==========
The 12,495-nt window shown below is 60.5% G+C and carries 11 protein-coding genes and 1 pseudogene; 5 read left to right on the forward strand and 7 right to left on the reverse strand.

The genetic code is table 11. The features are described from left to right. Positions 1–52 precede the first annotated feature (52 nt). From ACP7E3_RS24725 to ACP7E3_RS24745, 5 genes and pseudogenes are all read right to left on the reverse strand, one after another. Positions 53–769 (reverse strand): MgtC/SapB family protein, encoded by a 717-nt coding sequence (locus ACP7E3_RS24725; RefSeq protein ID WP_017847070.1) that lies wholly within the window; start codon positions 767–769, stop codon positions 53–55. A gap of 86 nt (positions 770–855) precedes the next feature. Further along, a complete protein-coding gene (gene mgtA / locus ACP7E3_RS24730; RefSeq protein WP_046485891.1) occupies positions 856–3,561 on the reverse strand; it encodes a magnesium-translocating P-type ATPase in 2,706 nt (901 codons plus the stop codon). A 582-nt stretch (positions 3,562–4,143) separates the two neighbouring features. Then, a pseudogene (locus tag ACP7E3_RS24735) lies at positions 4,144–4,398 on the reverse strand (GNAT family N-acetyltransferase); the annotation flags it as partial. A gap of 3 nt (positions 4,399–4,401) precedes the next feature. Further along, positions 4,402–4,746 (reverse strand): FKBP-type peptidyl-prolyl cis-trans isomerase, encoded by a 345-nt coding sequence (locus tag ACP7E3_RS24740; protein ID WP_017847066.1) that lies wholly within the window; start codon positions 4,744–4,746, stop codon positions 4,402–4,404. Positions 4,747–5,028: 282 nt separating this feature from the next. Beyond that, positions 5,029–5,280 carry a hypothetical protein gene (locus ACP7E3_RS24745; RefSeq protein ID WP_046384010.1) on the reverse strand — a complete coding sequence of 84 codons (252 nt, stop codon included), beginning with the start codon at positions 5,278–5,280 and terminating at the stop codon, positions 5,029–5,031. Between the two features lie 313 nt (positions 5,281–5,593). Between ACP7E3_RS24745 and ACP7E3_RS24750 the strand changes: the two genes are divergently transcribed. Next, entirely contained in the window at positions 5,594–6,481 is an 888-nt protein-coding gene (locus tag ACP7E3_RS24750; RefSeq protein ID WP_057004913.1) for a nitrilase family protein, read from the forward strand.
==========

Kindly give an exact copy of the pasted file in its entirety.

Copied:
The 12,495-nt window shown below is 60.5% G+C and carries 11 protein-coding genes and 1 pseudogene; 5 read left to right on the forward strand and 7 right to left on the reverse strand.

The genetic code is table 11. The features are described from left to right. Positions 1–52 precede the first annotated feature (52 nt). From ACP7E3_RS24725 to ACP7E3_RS24745, 5 genes and pseudogenes are all read right to left on the reverse strand, one after another. Positions 53–769 (reverse strand): MgtC/SapB family protein, encoded by a 717-nt coding sequence (locus ACP7E3_RS24725; RefSeq protein ID WP_017847070.1) that lies wholly within the window; start codon positions 767–769, stop codon positions 53–55. A gap of 86 nt (positions 770–855) precedes the next feature. Further along, a complete protein-coding gene (gene mgtA / locus ACP7E3_RS24730; RefSeq protein WP_046485891.1) occupies positions 856–3,561 on the reverse strand; it encodes a magnesium-translocating P-type ATPase in 2,706 nt (901 codons plus the stop codon). A 582-nt stretch (positions 3,562–4,143) separates the two neighbouring features. Then, a pseudogene (locus tag ACP7E3_RS24735) lies at positions 4,144–4,398 on the reverse strand (GNAT family N-acetyltransferase); the annotation flags it as partial. A gap of 3 nt (positions 4,399–4,401) precedes the next feature. Further along, positions 4,402–4,746 (reverse strand): FKBP-type peptidyl-prolyl cis-trans isomerase, encoded by a 345-nt coding sequence (locus tag ACP7E3_RS24740; protein ID WP_017847066.1) that lies wholly within the window; start codon positions 4,744–4,746, stop codon positions 4,402–4,404. Positions 4,747–5,028: 282 nt separating this feature from the next. Beyond that, positions 5,029–5,280 carry a hypothetical protein gene (locus ACP7E3_RS24745; RefSeq protein ID WP_046384010.1) on the reverse strand — a complete coding sequence of 84 codons (252 nt, stop codon included), beginning with the start codon at positions 5,278–5,280 and terminating at the stop codon, positions 5,029–5,031. Between the two features lie 313 nt (positions 5,281–5,593). Between ACP7E3_RS24745 and ACP7E3_RS24750 the strand changes: the two genes are divergently transcribed. Next, entirely contained in the window at positions 5,594–6,481 is an 888-nt protein-coding gene (locus tag ACP7E3_RS24750; RefSeq protein ID WP_057004913.1) for a nitrilase family protein, read from the forward strand.